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Planning treatment

Before you start radiotherapy treatment it will need to be planned. This is an important part of radiotherapy and may take several visits.

Planning helps ensure that enough radiation reaches the cancer but does as little damage as possible to the surrounding healthy tissues and organs.

Planning consists of several steps:

  • Examination—your radiation oncologist will examine you and may request further x-rays or scans to find out more about the cancer. They will then decide which part of your body to treat, how much radiation to use (the dose) and the number of treatments you will have.
  • Planning appointment—your planning appointment may take several hours, but the actual treatment will be much shorter.
  • Simulation—you will be asked to lie still on a table while the radiation therapist uses a special x-ray machine called a simulator to pinpoint the exact area on your body where the radiation beams will be aimed. This is like having an x-ray but may take a little longer. At the same time a radiation therapist will take measurements of you.
    Some simulators use CT (computerised tomography) scans instead of x-rays. A CT scan takes pictures of the cancer from different angles to build up a three-dimensional picture of the area. You will lie in exactly the same position as when you have your treatment. You may also have an MRI (magnetic resonance imaging) scan, PET (positron emission tomography) scan or an ultrasound. The measurements and the information from the scans are fed into a computer that helps the radiation oncologist plan your treatment precisely.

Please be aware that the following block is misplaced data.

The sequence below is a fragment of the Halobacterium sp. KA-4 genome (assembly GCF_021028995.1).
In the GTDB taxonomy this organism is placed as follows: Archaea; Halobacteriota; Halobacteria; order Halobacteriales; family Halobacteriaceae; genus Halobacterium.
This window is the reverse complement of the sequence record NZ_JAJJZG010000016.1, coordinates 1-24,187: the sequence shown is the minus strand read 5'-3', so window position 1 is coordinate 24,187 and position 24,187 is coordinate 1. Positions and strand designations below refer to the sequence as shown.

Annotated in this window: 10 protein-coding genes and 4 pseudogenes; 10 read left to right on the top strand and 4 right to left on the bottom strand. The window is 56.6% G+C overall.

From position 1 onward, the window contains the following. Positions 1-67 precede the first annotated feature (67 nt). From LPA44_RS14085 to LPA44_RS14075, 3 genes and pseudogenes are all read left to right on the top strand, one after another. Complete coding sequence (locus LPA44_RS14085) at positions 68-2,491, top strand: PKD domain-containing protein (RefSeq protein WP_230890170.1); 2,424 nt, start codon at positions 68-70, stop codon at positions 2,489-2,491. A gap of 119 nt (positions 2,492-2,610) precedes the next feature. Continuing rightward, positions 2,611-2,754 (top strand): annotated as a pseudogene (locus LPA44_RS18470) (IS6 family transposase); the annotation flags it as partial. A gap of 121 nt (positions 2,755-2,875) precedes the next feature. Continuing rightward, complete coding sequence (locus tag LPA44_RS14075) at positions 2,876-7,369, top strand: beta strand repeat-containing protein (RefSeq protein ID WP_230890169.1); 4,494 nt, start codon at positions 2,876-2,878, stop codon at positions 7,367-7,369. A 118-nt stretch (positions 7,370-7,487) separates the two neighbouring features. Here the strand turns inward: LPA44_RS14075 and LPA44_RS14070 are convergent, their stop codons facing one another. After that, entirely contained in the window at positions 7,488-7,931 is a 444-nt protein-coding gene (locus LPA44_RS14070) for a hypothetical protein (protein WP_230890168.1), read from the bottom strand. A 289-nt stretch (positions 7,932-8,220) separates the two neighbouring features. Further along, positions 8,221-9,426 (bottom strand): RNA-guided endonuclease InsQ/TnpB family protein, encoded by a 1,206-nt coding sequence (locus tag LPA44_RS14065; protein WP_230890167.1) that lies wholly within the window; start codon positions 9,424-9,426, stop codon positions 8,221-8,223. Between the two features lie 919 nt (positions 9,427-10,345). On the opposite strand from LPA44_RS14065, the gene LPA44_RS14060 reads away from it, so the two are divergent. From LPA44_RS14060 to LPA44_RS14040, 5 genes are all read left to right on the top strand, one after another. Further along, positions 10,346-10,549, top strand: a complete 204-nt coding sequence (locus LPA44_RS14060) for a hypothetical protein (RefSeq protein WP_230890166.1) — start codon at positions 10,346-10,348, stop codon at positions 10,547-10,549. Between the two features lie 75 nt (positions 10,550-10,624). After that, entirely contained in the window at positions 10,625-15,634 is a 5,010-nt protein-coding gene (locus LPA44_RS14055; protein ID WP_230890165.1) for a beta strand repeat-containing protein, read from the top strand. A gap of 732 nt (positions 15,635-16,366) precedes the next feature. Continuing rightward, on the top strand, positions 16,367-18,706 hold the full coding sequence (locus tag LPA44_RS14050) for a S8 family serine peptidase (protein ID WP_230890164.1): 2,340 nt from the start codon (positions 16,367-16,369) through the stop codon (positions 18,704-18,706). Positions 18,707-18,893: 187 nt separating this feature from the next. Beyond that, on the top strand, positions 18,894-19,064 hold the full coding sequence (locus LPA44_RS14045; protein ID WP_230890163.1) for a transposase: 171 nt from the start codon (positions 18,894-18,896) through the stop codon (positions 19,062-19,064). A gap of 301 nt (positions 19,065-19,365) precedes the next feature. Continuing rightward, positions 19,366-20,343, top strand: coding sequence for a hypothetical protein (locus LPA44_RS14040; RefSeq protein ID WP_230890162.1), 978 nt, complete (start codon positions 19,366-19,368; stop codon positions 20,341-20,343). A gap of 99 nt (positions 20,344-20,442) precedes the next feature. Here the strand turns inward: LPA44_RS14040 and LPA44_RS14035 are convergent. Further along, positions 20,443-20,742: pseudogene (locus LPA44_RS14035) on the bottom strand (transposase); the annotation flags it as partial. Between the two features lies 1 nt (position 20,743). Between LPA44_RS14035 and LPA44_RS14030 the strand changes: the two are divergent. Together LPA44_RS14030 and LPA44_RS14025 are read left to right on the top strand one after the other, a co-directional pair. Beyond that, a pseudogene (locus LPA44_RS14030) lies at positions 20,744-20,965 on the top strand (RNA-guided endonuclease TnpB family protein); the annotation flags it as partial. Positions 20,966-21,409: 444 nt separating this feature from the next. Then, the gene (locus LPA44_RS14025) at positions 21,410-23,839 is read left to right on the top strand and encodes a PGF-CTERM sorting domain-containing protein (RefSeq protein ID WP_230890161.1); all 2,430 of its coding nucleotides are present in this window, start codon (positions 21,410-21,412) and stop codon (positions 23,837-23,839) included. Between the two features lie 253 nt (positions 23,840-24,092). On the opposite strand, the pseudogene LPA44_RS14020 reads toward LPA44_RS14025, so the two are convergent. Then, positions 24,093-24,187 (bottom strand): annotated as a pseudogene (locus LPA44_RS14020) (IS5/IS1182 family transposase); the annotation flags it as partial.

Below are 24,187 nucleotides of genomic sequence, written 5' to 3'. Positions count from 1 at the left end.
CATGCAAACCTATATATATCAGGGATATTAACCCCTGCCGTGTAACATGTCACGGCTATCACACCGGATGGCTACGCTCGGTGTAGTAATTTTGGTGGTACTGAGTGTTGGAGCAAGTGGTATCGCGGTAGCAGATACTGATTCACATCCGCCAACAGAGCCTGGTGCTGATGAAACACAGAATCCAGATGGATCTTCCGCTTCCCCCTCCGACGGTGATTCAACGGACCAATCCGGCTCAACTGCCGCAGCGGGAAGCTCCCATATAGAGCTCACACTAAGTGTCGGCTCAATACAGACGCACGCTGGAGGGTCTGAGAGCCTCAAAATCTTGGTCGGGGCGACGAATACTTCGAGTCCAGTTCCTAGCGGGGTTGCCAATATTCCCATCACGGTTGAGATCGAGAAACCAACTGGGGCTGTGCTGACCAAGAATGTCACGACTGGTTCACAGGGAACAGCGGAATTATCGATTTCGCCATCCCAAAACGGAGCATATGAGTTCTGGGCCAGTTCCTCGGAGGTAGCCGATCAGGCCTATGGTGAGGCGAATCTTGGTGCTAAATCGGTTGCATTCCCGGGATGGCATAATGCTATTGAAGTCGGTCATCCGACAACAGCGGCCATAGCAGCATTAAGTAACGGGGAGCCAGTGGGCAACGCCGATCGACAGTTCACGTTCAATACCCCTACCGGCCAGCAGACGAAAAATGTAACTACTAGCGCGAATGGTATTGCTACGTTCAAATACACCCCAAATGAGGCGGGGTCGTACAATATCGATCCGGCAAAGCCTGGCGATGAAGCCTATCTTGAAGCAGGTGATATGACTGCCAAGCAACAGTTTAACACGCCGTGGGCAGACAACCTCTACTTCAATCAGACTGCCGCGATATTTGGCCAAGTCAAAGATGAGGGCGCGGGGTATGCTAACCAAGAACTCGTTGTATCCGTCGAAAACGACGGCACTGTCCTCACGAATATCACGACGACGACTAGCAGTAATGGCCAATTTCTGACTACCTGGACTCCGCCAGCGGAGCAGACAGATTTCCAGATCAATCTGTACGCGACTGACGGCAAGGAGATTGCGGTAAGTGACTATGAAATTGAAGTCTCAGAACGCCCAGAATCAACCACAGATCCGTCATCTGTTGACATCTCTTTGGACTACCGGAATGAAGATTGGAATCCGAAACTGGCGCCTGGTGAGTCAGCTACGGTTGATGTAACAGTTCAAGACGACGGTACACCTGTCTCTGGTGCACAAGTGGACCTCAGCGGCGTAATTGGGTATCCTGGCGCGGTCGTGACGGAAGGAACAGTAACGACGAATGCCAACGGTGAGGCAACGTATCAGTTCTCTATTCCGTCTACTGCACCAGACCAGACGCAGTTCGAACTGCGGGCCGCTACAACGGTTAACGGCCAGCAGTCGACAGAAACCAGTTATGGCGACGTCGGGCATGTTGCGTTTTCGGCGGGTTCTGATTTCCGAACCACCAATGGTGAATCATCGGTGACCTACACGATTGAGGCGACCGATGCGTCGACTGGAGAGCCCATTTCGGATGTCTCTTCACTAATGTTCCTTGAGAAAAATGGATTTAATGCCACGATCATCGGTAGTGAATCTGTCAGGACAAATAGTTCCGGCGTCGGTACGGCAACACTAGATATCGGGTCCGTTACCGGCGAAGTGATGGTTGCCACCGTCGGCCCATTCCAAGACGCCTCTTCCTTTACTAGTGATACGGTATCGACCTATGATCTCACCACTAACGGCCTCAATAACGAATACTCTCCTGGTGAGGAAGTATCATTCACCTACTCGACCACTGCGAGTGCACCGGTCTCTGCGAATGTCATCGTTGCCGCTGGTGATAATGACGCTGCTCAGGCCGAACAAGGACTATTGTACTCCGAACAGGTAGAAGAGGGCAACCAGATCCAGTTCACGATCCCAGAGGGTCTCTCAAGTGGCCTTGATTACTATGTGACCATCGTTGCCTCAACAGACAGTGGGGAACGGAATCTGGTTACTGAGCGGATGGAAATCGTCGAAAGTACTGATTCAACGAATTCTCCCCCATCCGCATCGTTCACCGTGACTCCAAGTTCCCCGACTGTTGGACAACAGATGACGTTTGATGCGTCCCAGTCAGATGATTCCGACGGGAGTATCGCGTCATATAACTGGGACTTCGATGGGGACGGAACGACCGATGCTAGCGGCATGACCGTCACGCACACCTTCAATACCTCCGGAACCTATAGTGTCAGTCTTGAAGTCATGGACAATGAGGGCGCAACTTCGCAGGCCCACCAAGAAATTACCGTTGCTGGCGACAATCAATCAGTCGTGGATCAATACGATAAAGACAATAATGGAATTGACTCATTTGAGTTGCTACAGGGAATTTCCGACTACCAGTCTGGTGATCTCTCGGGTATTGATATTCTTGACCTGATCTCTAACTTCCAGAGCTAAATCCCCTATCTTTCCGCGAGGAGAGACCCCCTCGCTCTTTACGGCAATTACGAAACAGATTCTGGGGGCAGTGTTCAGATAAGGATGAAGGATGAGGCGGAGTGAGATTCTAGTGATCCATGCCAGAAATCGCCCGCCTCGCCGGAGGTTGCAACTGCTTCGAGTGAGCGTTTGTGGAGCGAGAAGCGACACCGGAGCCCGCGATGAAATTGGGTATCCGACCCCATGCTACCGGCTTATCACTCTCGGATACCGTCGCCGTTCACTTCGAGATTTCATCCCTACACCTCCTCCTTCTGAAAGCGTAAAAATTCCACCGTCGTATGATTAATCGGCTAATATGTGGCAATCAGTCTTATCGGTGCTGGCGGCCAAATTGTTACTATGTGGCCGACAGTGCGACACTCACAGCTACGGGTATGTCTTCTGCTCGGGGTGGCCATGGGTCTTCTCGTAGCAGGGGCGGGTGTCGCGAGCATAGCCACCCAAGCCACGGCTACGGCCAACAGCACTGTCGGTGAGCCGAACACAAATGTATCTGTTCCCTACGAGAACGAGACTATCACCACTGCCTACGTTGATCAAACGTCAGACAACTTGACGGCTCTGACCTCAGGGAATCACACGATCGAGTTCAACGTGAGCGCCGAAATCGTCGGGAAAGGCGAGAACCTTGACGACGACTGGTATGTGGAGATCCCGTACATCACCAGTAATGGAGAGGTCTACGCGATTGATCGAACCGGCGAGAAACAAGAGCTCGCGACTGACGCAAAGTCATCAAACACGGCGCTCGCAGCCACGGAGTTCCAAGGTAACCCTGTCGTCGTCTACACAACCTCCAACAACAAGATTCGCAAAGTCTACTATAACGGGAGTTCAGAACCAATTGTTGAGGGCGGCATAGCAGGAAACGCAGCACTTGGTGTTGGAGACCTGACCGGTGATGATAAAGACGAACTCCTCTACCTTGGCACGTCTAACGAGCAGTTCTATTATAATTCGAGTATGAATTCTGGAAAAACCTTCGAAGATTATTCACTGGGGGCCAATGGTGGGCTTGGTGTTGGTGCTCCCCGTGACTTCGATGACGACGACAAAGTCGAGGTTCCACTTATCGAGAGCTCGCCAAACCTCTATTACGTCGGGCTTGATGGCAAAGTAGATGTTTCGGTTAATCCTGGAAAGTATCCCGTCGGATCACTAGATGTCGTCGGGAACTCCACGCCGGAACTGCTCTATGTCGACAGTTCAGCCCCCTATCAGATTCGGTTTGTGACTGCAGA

• Moulds and casts—depending on the type of radiotherapy treatment you receive you may need a special device to help keep an area of your body still during treatment sessions so radiation is directed at the same place each time. For example if you need radiotherapy to the head and neck area you will wear a plastic mask called a shell or cast and markings can be made on the shell rather than your skin. You will be able to hear, speak and breathe normally while wearing the shell but it may feel strange and claustrophobic at first. Tell the staff if you feel worried or anxious as they may be able to offer you strategies to help you cope.
  • Skin markings—to ensure the radiation is aimed at exactly the same position at each treatment session, two or three very small semi-permanent ink marks or tattoos may be placed on the skin. These tattoos are less than the size of a freckle and are too small to be seen easily. If marks are made on your skin ask the radiation therapist if you can wash off the ink or if you need to keep it until your full course of treatment is finished. The ink will gradually fade but it can be redrawn periodically during the course of your radiotherapy treatment.